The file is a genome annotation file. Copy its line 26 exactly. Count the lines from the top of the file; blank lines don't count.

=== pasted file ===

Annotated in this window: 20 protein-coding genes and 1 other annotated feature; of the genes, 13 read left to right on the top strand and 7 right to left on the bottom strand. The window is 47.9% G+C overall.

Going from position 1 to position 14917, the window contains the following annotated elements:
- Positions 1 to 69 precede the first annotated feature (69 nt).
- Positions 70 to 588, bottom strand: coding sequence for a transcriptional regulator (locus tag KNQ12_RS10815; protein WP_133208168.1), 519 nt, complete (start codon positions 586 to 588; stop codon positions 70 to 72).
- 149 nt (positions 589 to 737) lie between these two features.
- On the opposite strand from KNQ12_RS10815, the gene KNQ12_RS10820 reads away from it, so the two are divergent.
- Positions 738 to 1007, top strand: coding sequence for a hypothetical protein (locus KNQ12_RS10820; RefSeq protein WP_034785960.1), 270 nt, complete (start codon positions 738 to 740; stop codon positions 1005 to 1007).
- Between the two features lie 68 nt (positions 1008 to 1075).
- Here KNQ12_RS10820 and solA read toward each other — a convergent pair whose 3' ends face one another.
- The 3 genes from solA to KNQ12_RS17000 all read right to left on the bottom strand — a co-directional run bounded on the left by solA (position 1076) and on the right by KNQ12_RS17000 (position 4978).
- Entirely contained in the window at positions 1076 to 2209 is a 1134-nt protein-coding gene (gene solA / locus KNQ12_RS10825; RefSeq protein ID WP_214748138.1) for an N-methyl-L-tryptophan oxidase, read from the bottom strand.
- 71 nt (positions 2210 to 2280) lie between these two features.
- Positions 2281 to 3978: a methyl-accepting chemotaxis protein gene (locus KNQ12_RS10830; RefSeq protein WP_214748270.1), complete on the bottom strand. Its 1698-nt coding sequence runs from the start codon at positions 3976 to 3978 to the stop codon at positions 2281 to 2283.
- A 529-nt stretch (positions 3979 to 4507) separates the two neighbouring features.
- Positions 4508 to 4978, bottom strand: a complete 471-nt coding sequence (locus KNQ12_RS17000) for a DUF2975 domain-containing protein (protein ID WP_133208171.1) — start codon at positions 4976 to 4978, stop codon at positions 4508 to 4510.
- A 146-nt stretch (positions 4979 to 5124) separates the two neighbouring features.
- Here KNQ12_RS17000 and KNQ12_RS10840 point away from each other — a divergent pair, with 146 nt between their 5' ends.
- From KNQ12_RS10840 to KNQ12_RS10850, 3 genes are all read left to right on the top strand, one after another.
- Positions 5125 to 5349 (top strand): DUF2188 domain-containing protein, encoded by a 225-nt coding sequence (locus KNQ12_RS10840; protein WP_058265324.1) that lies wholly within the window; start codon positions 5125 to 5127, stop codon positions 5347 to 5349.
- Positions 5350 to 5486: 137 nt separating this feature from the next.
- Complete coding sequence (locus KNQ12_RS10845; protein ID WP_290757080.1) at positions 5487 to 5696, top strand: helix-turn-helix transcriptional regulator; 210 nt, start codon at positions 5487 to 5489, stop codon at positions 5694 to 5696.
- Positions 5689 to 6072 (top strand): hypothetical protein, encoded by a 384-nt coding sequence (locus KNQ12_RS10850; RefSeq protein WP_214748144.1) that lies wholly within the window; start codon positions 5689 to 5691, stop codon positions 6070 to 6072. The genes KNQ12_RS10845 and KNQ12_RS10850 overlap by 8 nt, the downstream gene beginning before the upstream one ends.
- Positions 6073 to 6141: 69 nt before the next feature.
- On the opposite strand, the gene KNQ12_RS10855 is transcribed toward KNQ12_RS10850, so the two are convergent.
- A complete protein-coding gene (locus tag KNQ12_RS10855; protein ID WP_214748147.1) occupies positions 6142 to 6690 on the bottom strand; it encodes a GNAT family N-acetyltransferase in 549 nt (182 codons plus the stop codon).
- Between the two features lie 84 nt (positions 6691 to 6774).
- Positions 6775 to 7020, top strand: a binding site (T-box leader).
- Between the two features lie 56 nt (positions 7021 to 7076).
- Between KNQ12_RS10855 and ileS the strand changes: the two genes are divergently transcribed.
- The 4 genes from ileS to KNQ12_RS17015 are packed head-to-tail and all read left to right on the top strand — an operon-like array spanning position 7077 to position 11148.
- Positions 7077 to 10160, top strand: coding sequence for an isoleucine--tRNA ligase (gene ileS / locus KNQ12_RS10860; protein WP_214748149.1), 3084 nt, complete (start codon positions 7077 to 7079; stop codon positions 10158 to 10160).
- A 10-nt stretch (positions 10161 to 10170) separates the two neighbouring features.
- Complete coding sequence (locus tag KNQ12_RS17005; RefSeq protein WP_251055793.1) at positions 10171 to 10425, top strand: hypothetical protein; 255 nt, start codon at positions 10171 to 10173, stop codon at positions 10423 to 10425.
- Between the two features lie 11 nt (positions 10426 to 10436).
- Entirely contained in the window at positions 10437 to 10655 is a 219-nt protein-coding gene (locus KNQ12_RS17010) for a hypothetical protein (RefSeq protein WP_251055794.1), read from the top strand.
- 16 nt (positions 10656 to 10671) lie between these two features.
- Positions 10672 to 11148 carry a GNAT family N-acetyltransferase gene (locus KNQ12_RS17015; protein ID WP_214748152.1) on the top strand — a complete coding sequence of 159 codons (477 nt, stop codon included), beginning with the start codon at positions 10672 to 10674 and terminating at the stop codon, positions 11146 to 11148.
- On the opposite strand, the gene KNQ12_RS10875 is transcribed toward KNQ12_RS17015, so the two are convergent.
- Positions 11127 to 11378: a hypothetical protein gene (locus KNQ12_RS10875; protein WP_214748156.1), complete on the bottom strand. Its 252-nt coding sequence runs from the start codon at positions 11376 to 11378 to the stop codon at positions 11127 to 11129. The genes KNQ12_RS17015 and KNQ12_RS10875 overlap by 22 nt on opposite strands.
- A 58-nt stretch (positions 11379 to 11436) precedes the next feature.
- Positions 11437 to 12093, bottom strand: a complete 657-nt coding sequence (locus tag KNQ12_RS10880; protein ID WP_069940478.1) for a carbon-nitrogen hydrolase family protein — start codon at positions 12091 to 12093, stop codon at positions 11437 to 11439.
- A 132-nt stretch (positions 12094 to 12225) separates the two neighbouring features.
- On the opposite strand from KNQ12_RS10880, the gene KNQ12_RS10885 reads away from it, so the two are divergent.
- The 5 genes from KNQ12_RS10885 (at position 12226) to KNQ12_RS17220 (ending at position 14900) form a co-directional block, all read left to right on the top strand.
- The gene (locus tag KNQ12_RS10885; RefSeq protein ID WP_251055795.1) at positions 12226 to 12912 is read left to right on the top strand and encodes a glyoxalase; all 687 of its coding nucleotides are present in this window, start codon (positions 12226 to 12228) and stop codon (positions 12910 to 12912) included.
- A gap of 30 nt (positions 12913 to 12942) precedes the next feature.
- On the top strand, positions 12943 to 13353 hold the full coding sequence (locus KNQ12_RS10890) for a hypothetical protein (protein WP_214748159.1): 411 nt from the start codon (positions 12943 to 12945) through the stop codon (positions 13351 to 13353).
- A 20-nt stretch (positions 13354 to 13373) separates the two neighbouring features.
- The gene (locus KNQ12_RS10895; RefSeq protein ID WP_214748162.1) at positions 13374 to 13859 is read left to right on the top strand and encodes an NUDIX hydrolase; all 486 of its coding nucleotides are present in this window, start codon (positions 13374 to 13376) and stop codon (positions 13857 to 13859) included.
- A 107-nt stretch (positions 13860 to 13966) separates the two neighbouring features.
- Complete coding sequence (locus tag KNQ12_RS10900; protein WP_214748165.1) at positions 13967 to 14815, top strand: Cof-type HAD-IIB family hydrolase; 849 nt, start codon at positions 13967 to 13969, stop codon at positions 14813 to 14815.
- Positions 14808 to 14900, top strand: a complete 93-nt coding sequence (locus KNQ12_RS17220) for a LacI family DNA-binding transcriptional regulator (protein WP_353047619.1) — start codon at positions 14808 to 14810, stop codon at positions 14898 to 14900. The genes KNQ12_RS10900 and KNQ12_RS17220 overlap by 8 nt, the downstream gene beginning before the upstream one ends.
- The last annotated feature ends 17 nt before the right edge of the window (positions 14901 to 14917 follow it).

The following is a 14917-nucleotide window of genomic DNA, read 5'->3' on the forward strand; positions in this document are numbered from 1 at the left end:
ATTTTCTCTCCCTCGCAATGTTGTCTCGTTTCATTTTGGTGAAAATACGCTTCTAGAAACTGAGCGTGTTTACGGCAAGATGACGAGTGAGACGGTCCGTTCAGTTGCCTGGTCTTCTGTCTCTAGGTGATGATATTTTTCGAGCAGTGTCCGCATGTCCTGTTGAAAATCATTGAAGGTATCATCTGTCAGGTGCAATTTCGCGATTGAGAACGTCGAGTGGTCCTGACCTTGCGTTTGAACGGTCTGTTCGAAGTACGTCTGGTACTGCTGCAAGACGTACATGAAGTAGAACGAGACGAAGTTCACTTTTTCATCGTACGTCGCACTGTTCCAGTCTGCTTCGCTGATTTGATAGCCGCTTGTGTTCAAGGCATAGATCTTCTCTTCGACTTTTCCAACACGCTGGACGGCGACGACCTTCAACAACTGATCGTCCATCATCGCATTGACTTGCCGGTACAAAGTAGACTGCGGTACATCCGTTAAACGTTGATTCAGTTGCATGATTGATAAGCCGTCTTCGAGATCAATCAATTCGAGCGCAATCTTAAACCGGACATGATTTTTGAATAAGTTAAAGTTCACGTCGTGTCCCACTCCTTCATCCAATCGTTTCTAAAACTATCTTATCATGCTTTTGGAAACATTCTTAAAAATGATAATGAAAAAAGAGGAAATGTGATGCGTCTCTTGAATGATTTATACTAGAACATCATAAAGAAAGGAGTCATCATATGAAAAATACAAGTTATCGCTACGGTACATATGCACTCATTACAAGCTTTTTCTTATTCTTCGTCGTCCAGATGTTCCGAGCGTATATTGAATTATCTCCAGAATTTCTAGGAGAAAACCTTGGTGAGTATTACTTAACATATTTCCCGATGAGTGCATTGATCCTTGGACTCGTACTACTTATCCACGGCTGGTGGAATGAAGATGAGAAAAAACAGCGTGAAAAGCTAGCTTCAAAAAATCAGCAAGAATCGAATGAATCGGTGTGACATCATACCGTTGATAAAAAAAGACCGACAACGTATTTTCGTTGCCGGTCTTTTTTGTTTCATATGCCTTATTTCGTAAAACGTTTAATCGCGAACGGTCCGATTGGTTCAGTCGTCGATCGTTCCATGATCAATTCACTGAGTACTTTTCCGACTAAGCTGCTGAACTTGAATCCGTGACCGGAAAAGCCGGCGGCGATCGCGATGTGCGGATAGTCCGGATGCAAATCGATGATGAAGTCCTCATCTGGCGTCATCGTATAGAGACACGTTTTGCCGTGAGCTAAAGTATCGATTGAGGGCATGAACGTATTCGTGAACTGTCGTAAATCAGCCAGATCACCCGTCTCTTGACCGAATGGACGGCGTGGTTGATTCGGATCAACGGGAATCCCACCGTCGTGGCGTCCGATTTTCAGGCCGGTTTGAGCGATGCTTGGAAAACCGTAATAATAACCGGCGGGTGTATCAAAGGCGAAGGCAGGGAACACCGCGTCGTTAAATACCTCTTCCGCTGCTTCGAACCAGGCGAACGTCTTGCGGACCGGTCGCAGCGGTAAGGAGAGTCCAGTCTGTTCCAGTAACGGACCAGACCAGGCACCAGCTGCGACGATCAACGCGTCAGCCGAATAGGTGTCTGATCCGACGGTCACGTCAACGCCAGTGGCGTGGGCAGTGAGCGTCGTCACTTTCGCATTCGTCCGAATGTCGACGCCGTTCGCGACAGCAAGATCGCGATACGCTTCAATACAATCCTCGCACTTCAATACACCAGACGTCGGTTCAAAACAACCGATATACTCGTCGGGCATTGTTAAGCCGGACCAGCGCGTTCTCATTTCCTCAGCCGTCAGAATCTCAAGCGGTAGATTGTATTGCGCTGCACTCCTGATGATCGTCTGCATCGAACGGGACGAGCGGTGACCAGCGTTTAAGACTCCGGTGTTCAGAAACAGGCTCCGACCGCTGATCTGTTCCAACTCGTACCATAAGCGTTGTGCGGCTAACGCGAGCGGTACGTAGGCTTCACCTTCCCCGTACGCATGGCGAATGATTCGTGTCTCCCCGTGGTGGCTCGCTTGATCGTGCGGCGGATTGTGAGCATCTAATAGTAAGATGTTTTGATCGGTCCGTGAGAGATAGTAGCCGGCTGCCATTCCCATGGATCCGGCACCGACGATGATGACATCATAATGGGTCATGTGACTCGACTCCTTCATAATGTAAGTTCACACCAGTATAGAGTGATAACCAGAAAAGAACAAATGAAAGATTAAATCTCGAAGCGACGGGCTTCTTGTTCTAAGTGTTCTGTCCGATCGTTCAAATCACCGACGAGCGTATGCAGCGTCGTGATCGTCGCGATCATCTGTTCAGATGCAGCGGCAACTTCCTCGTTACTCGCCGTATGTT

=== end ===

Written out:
- Between the two features lie 84 nt (positions 6691 to 6774).